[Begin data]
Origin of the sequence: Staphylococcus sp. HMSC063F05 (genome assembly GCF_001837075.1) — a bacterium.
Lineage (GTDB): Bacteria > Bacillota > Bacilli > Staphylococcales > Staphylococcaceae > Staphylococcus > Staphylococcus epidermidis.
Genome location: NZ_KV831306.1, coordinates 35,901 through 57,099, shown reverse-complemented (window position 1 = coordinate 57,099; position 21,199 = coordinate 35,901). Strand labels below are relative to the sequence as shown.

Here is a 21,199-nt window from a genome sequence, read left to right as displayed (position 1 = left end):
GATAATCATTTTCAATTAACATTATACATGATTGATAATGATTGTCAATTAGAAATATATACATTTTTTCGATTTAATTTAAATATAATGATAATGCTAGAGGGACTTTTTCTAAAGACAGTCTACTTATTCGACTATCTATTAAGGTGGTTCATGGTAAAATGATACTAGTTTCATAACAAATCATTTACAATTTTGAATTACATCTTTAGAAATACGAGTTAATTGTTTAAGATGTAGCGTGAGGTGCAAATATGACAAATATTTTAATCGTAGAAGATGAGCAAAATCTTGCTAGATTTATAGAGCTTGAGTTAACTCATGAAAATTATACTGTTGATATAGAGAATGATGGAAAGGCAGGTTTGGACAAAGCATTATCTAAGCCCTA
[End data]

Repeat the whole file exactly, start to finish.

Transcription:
Origin of the sequence: Staphylococcus sp. HMSC063F05 (genome assembly GCF_001837075.1) — a bacterium.
Lineage (GTDB): Bacteria > Bacillota > Bacilli > Staphylococcales > Staphylococcaceae > Staphylococcus > Staphylococcus epidermidis.
Genome location: NZ_KV831306.1, coordinates 35,901 through 57,099, shown reverse-complemented (window position 1 = coordinate 57,099; position 21,199 = coordinate 35,901). Strand labels below are relative to the sequence as shown.

Here is a 21,199-nt window from a genome sequence, read left to right as displayed (position 1 = left end):
GATAATCATTTTCAATTAACATTATACATGATTGATAATGATTGTCAATTAGAAATATATACATTTTTTCGATTTAATTTAAATATAATGATAATGCTAGAGGGACTTTTTCTAAAGACAGTCTACTTATTCGACTATCTATTAAGGTGGTTCATGGTAAAATGATACTAGTTTCATAACAAATCATTTACAATTTTGAATTACATCTTTAGAAATACGAGTTAATTGTTTAAGATGTAGCGTGAGGTGCAAATATGACAAATATTTTAATCGTAGAAGATGAGCAAAATCTTGCTAGATTTATAGAGCTTGAGTTAACTCATGAAAATTATACTGTTGATATAGAGAATGATGGAAAGGCAGGTTTGGACAAAGCATTATCTAAGCCCTA